“Due to this, they have to buy products from multiple vendors and run them in different silos. One product does backups, one acts as a filer, another for object storage, another for analytics. Again, this is all hard to manage and costly,” Mohit says.
The idea was to build one logical platform, much like Google - behind the scenes, easy to manage, and consolidated.
“We also did the same thing by consolidating data for our customers. We started with backups and extended to data management. This means that the customer can start with backups and also use the platform as a filer, run analytics, and migrate data to the cloud,” Mohit explains.
Taking the analogy of a smartphone, Mohit says a smartphone primarily starts by being a great phone, but is also a music player, camera, marketplace, computer, and more.
“Just like a smartphone has to start with being a great phone and Google had to start with being a great search engine, we, at Cohesity, started with great enterprise backups,” Mohit says.
The techie is now focused on the business side of things, but says he is the brain behind the code and early tech. He built the web scan or hyperscale file system along with the remote replication or Cohesity cluster at a data centre. These work for disaster recovery services, helping copy data quickly over a wide area network.
It’s about the ‘we’, not the ‘I’
Mohit’s learnings at both his startups were different.
At Nutanix, he was the CTO and learnt how to build a great technical team; at Cohesity, he learnt how to build a superb business team.
“Building a technical team is different from building a business team. While hiring an engineer, you ask programming puzzles and get a sense whether they are good or not. For a sales person, you can’t judge that easily. How do you judge they are good sales guys? One of the most important things I’ve learnt in hiring business people is to do back channel referencing.”
Mohit says a person can come across as very likeable and charismatic, but you end up checking references with bosses or ex-bosses.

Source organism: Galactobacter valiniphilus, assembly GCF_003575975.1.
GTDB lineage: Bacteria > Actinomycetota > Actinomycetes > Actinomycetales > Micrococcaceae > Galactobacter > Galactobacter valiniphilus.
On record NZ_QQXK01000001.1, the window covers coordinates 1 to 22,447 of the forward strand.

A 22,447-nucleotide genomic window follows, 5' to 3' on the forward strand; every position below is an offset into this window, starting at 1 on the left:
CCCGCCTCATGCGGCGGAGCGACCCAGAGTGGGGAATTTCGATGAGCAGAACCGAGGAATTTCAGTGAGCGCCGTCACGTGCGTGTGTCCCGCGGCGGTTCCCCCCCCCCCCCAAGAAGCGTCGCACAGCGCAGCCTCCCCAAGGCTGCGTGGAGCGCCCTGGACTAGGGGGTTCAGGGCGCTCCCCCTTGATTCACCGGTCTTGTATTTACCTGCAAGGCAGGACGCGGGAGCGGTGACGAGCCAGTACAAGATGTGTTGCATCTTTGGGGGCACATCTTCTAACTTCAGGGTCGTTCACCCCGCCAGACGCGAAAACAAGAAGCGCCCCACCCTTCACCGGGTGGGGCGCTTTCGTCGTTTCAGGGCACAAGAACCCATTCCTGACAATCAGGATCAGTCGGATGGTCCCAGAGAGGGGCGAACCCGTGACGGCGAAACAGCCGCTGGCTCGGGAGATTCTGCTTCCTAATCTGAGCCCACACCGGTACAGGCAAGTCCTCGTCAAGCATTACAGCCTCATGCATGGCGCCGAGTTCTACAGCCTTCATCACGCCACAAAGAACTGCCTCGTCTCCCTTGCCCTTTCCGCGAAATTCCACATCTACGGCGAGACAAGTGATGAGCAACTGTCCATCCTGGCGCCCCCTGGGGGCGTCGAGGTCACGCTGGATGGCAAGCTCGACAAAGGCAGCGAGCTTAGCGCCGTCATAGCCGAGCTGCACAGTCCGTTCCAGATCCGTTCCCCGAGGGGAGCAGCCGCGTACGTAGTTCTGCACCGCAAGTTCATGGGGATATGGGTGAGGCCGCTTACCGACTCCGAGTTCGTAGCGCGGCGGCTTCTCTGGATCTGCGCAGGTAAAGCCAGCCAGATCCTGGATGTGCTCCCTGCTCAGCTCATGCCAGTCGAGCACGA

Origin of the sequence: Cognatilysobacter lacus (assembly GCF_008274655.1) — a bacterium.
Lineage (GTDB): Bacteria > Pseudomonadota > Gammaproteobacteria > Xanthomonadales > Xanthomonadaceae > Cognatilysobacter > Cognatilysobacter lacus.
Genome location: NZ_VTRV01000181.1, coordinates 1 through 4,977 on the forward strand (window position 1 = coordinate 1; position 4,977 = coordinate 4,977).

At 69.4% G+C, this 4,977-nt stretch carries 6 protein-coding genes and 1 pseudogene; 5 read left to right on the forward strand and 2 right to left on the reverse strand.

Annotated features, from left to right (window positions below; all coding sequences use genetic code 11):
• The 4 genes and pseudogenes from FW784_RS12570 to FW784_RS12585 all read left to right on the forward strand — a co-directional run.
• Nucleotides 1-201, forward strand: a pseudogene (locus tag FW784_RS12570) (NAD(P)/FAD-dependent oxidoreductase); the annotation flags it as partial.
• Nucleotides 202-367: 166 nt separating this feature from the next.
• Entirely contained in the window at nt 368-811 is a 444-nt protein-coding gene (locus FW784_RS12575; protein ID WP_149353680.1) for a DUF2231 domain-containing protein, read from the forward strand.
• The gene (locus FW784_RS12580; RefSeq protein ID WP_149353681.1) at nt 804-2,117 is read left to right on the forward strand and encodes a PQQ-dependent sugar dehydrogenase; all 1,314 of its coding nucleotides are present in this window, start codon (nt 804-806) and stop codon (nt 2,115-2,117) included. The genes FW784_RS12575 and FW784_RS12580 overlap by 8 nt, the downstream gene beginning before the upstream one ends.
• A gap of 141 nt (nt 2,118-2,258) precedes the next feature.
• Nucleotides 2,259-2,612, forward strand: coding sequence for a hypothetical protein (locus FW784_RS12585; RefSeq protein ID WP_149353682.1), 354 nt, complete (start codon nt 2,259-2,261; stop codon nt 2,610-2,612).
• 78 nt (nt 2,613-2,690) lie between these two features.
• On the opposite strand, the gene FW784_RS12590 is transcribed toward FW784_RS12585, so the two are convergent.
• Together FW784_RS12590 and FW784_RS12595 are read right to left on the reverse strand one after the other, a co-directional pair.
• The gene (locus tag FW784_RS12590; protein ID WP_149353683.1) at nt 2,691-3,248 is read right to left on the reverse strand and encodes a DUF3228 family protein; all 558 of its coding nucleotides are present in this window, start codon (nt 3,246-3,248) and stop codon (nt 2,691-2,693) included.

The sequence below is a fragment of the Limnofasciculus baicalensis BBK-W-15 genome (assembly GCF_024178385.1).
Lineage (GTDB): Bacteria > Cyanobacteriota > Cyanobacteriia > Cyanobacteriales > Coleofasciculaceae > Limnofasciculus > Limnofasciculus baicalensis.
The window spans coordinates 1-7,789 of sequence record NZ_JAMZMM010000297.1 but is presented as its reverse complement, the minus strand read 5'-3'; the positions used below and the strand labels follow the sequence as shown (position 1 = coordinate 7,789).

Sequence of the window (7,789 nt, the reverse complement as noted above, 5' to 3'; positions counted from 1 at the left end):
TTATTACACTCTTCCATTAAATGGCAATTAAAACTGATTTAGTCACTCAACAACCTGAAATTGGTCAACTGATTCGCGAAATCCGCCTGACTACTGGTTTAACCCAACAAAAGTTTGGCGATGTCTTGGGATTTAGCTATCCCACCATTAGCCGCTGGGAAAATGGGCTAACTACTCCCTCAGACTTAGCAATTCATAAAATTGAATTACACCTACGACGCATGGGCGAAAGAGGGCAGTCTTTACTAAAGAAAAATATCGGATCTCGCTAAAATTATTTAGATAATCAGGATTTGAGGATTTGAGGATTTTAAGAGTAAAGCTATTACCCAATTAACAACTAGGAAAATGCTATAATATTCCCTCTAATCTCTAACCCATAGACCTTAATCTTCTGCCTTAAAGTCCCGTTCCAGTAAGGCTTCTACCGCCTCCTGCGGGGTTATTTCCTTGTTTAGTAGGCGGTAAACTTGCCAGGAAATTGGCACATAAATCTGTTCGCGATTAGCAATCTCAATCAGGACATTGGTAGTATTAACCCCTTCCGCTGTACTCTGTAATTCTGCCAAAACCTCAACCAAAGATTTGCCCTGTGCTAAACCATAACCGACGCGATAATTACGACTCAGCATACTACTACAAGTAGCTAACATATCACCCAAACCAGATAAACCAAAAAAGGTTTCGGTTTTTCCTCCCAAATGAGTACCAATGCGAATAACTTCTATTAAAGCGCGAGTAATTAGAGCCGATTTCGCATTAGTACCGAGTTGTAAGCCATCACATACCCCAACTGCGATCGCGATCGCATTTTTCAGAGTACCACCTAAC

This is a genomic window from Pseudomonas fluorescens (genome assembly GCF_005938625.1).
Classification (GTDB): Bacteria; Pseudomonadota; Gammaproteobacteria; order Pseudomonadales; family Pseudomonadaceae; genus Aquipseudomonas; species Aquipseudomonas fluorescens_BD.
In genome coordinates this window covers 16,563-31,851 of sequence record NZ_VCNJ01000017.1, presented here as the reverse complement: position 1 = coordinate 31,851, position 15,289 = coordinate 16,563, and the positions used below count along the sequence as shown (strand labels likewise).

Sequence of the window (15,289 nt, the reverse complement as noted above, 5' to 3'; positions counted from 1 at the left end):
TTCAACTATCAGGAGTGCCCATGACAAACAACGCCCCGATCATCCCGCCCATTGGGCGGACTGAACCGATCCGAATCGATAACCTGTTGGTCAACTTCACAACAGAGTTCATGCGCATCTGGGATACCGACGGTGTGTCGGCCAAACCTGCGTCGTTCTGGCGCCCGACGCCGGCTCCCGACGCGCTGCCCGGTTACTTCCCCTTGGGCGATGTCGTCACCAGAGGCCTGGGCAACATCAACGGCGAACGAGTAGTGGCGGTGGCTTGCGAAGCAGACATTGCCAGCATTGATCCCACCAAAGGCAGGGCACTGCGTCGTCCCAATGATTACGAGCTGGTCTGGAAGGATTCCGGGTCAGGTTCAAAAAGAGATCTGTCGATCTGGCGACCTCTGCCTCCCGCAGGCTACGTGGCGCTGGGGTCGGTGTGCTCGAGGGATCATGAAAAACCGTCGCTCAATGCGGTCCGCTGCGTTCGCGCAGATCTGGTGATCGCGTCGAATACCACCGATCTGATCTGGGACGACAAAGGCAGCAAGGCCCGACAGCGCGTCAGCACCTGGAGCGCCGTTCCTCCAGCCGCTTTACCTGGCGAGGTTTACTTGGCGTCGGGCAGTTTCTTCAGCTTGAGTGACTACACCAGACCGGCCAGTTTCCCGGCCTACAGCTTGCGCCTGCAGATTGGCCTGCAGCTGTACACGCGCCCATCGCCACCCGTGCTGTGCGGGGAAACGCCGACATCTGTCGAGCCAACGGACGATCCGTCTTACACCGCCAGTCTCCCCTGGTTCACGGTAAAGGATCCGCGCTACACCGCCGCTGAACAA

“But sometimes ex-bosses hide information because they wish the person well. So they won’t reveal problems. My rule is that I always make sure; I check references from candidate peers and people who reported to them. These people have little incentive to hide negatives,” he says.
Mohit says Cohesity taught him that teamwork is vital for success and that it’s essential to “focus on the people, not an individual”.
“As engineers, we tend to believe we can move mountains ourselves. But no matter how good you are, it is always about the team. The more you can facilitate, enable, and better the team, the better off you are. If the team works well, you can move mountains. I have had to shift my mindset on the importance of the team. It is never about the I; it is all about the we.”
Learning the ropes
He believes that his second startup also showed him how to be a leader. Leaders, he says, are human, but don’t have the luxury of displaying a wide range of emotions.
“A very emotional leader makes bad decisions. You have to be measured. If a leader getting feedback becomes defensive, it is also is an emotion. That isn’t a good sign of leadership. I like leaders to be data-driven. The gut plays an extremely vital role, but back that with data. Never ignore the gut, but don’t blindly follow it,” he says.
Advising young engineers and techies, he says: don’t rush to build a company. “You don’t have the luxury to make too many mistakes, for every mistake sets you back six months to one year.”
“I would advise you to join good companies and learn the ropes of building a company. You are going to make mistakes but with experience will make fewer mistakes. Don’t rush and jump to start up,” Mohit says.
Edited by Teja Lele Desai